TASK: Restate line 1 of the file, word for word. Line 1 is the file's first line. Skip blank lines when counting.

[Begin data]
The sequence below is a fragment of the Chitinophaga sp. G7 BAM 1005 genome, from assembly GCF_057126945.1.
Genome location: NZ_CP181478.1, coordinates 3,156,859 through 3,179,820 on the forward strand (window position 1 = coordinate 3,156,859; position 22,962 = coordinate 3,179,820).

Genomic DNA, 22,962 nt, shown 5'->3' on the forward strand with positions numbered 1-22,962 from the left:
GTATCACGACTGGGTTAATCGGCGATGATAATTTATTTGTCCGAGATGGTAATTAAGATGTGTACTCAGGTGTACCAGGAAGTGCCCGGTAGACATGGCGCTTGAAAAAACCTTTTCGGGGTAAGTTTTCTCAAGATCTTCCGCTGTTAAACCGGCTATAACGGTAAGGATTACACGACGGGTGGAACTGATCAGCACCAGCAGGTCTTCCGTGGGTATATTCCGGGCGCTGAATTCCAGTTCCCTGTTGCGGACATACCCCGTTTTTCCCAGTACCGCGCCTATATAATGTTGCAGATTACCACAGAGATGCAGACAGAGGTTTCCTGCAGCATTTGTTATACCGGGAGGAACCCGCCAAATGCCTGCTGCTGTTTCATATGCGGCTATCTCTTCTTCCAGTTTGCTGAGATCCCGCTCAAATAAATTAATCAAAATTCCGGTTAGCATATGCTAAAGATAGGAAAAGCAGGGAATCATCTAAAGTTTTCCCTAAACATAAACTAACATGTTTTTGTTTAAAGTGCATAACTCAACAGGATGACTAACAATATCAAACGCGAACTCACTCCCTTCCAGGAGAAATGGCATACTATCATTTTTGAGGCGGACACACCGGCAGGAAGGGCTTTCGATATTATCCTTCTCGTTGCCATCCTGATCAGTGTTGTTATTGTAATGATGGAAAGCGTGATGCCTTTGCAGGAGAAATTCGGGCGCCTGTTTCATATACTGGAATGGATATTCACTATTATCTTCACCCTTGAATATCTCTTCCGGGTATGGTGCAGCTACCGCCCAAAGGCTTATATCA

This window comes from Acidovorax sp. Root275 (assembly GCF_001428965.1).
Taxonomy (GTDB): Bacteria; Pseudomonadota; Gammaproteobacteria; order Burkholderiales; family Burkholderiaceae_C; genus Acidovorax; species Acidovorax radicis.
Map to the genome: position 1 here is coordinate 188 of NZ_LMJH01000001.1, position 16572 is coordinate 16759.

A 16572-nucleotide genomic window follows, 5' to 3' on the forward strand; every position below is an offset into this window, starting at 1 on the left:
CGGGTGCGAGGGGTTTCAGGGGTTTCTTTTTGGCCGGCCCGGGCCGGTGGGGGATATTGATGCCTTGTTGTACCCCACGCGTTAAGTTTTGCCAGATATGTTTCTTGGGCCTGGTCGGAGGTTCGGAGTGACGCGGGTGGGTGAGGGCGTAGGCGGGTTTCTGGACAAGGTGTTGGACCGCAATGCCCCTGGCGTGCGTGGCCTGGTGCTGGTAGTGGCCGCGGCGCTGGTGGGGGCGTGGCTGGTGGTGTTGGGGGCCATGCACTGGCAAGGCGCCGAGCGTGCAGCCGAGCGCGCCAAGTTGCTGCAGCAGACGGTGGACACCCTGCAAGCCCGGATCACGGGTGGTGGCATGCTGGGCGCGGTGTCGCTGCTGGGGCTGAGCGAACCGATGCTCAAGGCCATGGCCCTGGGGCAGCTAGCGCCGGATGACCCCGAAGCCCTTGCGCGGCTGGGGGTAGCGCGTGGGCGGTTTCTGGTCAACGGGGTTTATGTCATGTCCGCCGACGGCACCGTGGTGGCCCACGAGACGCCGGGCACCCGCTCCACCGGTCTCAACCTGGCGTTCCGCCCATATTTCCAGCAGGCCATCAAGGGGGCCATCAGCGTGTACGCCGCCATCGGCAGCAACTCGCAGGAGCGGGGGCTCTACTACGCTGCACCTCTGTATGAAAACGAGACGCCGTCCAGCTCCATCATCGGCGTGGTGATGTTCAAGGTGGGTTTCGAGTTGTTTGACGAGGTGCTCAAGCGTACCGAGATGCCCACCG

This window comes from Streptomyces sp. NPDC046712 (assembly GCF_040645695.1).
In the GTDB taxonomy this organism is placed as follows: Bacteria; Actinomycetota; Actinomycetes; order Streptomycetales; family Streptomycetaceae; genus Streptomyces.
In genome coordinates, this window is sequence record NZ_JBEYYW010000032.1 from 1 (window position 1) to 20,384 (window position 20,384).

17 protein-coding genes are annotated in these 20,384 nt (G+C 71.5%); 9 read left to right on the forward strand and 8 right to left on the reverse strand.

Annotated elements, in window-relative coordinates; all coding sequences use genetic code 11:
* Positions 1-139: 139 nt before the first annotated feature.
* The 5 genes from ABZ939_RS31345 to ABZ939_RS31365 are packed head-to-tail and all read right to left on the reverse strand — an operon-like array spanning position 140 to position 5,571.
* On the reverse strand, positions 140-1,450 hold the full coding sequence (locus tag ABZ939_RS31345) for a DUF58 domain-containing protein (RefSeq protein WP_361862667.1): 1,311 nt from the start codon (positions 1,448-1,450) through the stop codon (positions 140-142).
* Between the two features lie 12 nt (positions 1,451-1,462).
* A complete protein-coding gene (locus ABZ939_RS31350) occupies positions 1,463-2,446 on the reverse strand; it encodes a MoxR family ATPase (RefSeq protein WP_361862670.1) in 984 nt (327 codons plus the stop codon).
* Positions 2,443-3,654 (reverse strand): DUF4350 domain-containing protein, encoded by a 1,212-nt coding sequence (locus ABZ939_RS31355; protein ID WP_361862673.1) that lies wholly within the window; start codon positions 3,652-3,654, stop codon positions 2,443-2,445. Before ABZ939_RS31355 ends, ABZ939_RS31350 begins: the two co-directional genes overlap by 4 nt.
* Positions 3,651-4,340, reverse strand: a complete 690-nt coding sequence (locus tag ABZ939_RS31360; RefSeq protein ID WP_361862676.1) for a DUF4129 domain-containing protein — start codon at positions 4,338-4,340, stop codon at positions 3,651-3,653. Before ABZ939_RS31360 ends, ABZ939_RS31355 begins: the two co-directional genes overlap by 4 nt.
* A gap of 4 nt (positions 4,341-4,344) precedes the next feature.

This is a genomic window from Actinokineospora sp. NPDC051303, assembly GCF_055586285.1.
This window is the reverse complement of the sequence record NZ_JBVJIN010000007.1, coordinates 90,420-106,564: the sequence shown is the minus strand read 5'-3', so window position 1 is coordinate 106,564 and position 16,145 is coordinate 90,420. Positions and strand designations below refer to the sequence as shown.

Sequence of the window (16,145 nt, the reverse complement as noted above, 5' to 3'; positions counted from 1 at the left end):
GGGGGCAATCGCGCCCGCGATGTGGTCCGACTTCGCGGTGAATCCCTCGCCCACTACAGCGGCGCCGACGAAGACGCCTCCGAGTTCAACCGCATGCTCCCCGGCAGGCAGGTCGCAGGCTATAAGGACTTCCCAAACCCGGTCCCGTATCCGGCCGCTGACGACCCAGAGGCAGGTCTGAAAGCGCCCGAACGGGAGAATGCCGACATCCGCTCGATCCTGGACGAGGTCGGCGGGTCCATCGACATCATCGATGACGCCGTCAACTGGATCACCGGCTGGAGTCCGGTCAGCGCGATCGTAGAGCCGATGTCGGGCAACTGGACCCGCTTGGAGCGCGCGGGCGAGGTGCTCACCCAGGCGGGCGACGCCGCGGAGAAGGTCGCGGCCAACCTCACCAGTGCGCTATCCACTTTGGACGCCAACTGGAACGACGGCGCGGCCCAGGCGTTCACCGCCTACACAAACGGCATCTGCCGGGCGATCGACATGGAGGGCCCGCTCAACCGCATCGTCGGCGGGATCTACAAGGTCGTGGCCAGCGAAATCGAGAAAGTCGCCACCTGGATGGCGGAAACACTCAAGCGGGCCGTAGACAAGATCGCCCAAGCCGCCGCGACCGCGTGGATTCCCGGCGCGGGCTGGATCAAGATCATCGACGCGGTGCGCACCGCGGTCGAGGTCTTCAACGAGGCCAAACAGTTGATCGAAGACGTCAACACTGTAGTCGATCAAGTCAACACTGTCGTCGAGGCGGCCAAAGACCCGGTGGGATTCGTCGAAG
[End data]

The sequence below is a fragment of the Chitinophaga sp. G7 BAM 1005 genome, from assembly GCF_057126945.1.